If the two are modeled, then a side by side cost comparison can be made. I have no idea how much heat pipes cost, I imagine they are not that expensive. Of course I have no idea the costs at manufacturing scale for aluminum or heat pipes. I figure if relatively giant aluminum wheels for cars are less than half the price of an average consumer hub motor, it might not be too bad. I wouldn't be surprised if the steel displaced from a traditional hub motor design would make the non-phase change convection model less massive than first anticipated.
I'll be able to give you some numbers for all this since I have a lot of these parts around. The steel stator cores used on a lot of motors aren't all that heavy, since they're made from stamped sheet metal and have large holes punched out of them. I think an aluminum core that is thick enough to have appreciably heat flow through the axle will still be noticeably heavier than the steel commonly in use.
I take it these floating rotors don't have an ISO standard bolt pattern that could be cast into a hub side plate in order to toss the center hubs... I was afraid of that. Still might be a cool idea for the DIY crowd.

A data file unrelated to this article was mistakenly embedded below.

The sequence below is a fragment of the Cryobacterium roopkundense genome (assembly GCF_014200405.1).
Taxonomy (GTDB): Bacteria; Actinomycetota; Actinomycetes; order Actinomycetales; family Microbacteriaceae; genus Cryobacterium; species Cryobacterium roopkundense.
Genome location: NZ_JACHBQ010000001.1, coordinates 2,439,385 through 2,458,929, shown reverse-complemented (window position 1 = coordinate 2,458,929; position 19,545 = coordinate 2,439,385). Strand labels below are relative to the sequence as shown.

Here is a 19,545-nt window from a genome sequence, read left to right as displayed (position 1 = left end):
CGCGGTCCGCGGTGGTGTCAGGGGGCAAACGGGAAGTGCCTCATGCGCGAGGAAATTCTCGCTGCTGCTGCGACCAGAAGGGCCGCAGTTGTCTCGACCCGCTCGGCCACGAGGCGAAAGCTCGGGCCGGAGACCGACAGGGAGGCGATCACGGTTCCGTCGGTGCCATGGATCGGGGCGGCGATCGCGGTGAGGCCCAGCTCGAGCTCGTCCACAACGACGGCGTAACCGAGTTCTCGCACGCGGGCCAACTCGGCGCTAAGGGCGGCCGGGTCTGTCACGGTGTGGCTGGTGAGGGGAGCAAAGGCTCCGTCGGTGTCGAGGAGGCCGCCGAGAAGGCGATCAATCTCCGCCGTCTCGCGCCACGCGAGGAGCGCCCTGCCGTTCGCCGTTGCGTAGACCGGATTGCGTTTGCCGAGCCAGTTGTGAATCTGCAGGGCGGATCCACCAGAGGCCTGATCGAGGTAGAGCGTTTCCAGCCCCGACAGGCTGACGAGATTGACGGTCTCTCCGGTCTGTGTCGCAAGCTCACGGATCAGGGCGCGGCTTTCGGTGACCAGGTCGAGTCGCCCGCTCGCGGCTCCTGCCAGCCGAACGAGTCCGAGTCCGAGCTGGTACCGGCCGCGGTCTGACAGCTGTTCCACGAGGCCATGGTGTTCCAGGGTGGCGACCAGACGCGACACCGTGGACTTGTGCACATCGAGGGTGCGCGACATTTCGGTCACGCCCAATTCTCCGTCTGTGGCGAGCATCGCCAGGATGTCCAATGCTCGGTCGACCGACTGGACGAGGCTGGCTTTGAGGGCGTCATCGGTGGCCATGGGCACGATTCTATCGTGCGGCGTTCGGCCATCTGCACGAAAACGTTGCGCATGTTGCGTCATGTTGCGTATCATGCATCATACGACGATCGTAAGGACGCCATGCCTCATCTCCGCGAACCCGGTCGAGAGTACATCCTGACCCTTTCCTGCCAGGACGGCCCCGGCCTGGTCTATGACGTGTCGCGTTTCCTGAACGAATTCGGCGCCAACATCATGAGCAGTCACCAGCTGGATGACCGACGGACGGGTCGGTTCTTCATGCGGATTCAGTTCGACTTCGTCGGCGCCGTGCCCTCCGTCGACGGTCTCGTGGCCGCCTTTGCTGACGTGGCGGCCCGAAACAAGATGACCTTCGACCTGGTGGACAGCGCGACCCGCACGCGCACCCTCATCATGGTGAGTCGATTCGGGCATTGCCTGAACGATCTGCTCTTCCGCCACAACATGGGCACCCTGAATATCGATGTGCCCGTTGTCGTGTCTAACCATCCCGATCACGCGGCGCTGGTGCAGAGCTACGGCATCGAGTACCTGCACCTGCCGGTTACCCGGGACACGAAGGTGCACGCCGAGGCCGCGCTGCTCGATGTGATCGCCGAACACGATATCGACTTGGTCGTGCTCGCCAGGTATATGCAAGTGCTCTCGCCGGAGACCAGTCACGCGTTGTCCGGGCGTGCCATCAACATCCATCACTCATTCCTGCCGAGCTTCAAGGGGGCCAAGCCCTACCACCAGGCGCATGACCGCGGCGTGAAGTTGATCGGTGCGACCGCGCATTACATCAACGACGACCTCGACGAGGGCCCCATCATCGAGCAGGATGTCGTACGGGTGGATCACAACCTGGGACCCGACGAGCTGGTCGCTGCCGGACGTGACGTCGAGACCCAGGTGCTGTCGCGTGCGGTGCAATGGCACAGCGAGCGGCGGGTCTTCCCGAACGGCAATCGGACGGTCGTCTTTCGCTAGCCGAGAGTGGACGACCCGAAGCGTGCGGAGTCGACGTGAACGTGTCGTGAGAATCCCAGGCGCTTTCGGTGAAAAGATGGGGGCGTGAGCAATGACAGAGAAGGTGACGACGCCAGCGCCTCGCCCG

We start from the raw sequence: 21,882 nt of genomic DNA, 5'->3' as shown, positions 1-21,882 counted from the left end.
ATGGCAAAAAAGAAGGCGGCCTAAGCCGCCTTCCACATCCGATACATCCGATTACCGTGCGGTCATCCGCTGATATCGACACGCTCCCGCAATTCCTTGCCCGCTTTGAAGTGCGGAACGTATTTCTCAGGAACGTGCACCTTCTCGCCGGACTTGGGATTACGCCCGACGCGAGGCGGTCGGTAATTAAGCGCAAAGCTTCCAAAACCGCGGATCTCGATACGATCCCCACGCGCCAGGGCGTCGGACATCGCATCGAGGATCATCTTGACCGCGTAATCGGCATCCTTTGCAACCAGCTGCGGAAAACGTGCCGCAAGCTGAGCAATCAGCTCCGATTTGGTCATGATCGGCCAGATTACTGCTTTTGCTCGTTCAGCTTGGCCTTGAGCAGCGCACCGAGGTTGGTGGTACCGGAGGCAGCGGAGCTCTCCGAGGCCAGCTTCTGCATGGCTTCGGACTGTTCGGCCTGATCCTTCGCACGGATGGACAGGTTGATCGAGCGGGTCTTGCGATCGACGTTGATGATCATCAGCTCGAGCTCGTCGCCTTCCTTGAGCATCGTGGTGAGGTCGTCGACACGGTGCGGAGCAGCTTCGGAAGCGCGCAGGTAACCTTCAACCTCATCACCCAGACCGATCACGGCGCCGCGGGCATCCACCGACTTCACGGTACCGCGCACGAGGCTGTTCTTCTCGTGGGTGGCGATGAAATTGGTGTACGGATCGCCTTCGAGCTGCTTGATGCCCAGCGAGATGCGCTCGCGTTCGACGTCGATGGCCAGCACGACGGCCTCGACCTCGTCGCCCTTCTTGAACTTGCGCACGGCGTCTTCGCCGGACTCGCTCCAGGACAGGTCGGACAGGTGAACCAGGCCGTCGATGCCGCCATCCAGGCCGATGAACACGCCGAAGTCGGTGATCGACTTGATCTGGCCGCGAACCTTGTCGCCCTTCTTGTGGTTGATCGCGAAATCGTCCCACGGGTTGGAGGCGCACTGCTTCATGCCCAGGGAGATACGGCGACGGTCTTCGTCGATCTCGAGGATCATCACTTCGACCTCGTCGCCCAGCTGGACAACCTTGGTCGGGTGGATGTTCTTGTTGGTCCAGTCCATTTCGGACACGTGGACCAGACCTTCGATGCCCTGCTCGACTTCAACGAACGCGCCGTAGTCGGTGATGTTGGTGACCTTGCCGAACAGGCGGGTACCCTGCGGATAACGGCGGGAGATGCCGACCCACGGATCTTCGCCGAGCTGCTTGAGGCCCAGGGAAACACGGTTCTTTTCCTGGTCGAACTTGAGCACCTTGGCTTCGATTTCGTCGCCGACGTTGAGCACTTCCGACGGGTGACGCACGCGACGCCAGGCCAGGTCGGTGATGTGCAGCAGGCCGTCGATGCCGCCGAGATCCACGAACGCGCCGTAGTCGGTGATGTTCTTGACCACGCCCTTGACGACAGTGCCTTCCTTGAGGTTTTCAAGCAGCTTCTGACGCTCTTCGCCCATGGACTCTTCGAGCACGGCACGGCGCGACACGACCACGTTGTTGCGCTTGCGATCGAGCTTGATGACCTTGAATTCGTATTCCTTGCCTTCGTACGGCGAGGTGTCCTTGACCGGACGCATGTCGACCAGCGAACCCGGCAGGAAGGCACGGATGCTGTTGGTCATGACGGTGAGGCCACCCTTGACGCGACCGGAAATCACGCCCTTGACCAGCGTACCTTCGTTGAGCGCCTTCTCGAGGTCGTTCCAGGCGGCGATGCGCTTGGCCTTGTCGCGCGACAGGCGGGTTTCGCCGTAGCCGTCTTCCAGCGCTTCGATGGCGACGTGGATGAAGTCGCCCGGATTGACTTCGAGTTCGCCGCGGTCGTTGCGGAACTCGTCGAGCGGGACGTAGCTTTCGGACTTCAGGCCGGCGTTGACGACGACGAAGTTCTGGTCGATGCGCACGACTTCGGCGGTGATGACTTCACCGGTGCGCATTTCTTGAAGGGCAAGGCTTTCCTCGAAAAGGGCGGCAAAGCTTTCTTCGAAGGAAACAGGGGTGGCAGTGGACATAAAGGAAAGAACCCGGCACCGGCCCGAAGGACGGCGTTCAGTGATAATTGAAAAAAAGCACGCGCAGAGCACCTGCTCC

Yeah sadly I think ever rotor float is it's own spec, it's only at the interface to the hub where they would try to have any standardization. But I wouldn't put it past the ES DIY crowd to custom adapt a disk mount at these points.
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Re: Definitive Tests on the Heating and Cooling of Hub Motor

Post by Punx0r » Jul 17 2015 7:55am

Nice work :)

Volume flow (velocity) is proportional to fan rotational velocity, shaft power is the cube of rotational velocity. I guess you've figured that from your data, but thought you might be reassured to know the Fan Laws are backing you up ;)

If you're struggling to get the performance you need from the fan and can't increase input power I'd suggest switching to a circular fan ring to improve efficiency of the fan. As a general guide for industrial fans the radial tip clearance is normally 0.5% of the fan diameter, but the less the better as it prevents spill from the high to low pressure side of the blades. Improvement in this region is non-proportional as the tip region does the bulk of the work (airflow diminishes as you move towards the shaft, with the airflow normally reversing near the hub).

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Re: Definitive Tests on the Heating and Cooling of Hub Motor

Post by kd8cgo » Jul 17 2015 8:23am

justin_le wrote:I think you mean conduction not convection,
Haha, yes, this was very much a pre-coffee post!

Thanks for this breakdown on the solid metals conduction, it's really helping wrap my head around!